Iggy Pop likened listening to Nine Inch Nails to “hearing the truth” as he inducted the band into the Rock and Roll Hall of Fame last night (November 7).
Trent Reznor’s band joined the famed list alongside Depeche Mode and more at the virtual ceremony.
“When I first heard about Nine Inch Nails and I heard a little of their music, I thought, ‘Well, who is this guy?’,” Iggy said during his induction speech. “So I took a look and I saw a face straight out of 15th century Spain. I think Trent could have played Zorro.
“If he’d been alive at the right time, I think he could have been painted by Velasquez or El Greco, and his portrait would probably hang in the Prado today.”
He added: “Listening to Nine Inch Nails’ music — which is so often called “industrial” — I actually hear a lot of funk. Just listen to ‘Closer,’ and the foundation could be Stevie Wonder or George Clinton, but on top of that is a focused and relentless process of emotional destruction which paints a portrait of pain, pressure, and dissatisfaction.”
“It’s the soundtrack to the dark and lonely party that was beginning to play out in America at that period, so I would call it, not industrial, but the sound of industrial and digital ambition.”
Speaking of his experience going to see a Nine Inch Nails show at the Forum in Los Angeles, where they played with David Bowie, Iggy said: “Trent held the centre of that room just by being a kind of dark spot, hunched behind the mic. I’ve seen the same thing accomplished in different ways by T. Rex at Wembley, Nirvana at the Pyramid Club, and Bob Dylan in ’65. This is the mark of the master artist, simply to connect.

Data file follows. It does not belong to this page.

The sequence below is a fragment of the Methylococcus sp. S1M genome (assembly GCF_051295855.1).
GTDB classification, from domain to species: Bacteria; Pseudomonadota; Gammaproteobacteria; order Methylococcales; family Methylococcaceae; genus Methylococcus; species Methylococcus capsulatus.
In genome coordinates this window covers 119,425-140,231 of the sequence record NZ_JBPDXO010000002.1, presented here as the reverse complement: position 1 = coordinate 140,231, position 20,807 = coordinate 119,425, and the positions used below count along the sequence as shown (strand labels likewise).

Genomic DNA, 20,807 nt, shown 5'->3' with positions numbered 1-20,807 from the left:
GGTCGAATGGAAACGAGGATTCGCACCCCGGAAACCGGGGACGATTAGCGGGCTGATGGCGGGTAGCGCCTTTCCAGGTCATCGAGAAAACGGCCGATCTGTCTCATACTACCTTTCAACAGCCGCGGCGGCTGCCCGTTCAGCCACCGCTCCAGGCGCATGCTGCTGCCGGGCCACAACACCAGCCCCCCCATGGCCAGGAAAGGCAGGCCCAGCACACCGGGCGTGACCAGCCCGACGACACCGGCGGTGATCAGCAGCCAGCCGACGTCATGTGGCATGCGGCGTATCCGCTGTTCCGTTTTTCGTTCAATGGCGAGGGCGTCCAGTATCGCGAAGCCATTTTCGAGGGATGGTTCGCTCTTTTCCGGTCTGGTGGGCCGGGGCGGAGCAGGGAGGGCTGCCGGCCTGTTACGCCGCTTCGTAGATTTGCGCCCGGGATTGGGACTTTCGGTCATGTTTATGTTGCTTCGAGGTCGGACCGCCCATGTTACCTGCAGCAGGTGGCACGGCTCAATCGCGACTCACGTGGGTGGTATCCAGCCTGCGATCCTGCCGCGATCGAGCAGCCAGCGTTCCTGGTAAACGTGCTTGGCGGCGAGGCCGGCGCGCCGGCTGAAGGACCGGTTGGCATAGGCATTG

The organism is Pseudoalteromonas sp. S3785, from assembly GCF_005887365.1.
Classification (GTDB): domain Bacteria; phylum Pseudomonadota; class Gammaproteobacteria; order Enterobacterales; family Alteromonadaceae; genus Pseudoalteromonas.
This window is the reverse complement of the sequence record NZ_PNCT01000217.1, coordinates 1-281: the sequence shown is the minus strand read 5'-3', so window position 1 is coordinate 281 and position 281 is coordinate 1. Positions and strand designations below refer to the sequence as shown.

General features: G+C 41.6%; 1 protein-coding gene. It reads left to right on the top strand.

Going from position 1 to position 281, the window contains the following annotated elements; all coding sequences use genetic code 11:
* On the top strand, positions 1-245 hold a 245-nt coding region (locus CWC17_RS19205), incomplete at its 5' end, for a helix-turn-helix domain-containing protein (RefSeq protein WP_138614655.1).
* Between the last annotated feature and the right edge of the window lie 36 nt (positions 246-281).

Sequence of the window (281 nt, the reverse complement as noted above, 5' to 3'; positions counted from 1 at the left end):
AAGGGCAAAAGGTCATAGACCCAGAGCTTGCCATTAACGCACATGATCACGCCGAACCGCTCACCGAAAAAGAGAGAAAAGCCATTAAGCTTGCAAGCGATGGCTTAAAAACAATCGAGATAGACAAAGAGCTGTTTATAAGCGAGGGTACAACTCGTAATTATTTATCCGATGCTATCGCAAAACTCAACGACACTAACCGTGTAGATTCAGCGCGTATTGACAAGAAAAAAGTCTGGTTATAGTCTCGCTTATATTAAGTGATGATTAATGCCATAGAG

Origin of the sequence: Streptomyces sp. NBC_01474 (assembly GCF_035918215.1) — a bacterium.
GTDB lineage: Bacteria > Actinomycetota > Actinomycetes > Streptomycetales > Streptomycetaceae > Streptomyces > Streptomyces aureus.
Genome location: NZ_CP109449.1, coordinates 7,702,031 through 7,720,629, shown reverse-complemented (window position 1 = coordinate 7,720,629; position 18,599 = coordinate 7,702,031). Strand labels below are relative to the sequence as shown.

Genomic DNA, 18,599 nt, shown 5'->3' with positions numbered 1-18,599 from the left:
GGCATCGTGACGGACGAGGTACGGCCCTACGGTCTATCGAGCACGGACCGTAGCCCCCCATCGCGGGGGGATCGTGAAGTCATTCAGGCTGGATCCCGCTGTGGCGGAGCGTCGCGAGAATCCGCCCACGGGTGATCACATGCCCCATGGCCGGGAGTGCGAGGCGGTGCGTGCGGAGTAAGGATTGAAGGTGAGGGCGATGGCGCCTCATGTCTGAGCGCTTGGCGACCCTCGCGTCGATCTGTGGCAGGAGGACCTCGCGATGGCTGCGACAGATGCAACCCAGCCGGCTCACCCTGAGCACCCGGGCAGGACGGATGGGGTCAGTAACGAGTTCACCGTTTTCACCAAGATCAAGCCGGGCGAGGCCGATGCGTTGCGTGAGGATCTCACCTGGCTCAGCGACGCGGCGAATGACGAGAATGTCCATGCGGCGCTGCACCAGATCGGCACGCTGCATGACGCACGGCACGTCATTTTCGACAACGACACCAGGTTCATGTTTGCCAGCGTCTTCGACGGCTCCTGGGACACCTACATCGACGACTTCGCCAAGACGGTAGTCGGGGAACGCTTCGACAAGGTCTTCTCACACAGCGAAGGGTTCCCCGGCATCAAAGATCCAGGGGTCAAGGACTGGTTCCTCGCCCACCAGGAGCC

“The controversial and brilliant French novelist Michel Houellebecq, when asked the secret of his success, said, “It’s easy: Just tell the truth.” Listening to Nine Inch Nails feels like hearing the truth, so it get you a little bit closer to God. It is my honor to assist in inducting Trent Reznor and Nine Inch Nails into the Rock and Roll Hall of Fame.”
In his acceptance speech, Reznor thanked Iggy, his bandmates and the band’s fans for their support.
“Even now, music’s always been the thing that keeps me going,” he said, “and, as an artist, I think the most significant accomplishment or feeling is realising something you’ve created from a fragile and intimate place has reached out, resonated and affected someone else, possibly changing how they see the world. So as to whatever being in a hall of fame means, thank you for the recognition,” he said.
“For the Nine Inch Nails fans out there, you guys are the best. We’ve wound up in some weird places together, and you’re an intense bunch that can drive me out of my mind, but you’re the best.
“This journey’s far from over if I have any say in it, so let’s stop fucking around patting ourselves on the back and get to it. Hope to see you all in the flesh soon.”
Last week, Nine Inch Nails classics were covered by St Vincent, Dave Grohl and Jehnny Beth to mark the band’s induction into the Hall Of Fame.